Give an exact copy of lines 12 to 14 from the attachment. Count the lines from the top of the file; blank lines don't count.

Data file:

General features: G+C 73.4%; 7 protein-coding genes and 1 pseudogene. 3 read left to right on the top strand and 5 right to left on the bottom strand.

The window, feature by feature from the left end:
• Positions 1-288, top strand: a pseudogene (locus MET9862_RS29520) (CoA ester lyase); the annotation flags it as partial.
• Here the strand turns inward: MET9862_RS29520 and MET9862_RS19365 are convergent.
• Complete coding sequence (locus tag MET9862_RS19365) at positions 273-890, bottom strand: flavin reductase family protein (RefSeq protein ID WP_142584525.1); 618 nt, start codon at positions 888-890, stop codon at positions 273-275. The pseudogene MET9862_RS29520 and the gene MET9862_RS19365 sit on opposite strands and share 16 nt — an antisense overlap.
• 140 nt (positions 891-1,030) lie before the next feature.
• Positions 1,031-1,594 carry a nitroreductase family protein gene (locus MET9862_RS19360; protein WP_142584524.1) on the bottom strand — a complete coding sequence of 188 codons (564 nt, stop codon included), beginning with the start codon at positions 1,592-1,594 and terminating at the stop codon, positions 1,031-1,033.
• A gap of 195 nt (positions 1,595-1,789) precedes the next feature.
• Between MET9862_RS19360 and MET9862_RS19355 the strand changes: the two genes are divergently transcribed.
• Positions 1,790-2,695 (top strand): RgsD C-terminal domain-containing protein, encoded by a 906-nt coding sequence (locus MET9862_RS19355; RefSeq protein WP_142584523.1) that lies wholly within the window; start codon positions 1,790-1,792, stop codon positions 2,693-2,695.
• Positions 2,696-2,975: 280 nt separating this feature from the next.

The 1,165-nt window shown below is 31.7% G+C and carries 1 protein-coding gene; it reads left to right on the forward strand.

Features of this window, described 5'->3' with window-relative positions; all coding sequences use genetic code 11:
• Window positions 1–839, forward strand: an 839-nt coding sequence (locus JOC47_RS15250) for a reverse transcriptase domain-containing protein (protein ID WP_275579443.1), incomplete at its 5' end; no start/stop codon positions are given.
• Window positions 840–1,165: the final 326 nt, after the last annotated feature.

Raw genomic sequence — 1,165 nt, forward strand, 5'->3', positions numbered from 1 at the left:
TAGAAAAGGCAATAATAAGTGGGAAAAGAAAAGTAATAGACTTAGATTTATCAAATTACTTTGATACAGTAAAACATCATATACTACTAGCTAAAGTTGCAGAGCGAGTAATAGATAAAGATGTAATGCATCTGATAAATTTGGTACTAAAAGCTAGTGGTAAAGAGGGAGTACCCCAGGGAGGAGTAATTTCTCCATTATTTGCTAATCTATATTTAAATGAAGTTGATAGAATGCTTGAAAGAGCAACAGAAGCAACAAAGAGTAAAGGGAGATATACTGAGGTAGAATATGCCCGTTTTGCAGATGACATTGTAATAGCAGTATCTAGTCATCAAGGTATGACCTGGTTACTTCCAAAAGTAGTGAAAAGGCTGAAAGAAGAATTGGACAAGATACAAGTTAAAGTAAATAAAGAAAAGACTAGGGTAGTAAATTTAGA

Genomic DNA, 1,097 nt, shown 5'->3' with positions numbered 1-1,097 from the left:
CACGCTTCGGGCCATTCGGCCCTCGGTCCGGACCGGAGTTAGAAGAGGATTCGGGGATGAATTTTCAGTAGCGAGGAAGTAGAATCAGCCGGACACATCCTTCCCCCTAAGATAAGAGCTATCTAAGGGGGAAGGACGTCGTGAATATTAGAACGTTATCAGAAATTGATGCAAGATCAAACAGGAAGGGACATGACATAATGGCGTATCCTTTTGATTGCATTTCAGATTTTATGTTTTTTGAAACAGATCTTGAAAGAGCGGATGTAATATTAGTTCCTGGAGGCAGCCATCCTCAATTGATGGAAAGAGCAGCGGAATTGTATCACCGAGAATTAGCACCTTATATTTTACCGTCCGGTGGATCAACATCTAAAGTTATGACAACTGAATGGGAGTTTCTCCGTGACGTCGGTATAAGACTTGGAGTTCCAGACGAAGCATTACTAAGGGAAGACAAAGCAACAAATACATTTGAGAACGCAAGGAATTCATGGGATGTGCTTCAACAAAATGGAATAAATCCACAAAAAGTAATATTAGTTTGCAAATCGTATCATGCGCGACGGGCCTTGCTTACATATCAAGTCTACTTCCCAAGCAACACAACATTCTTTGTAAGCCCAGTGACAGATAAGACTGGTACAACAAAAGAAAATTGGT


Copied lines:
The 1,165-nt window shown below is 31.7% G+C and carries 1 protein-coding gene; it reads left to right on the forward strand.

Features of this window, described 5'->3' with window-relative positions; all coding sequences use genetic code 11:
• Window positions 1–839, forward strand: an 839-nt coding sequence (locus JOC47_RS15250) for a reverse transcriptase domain-containing protein (protein ID WP_275579443.1), incomplete at its 5' end; no start/stop codon positions are given.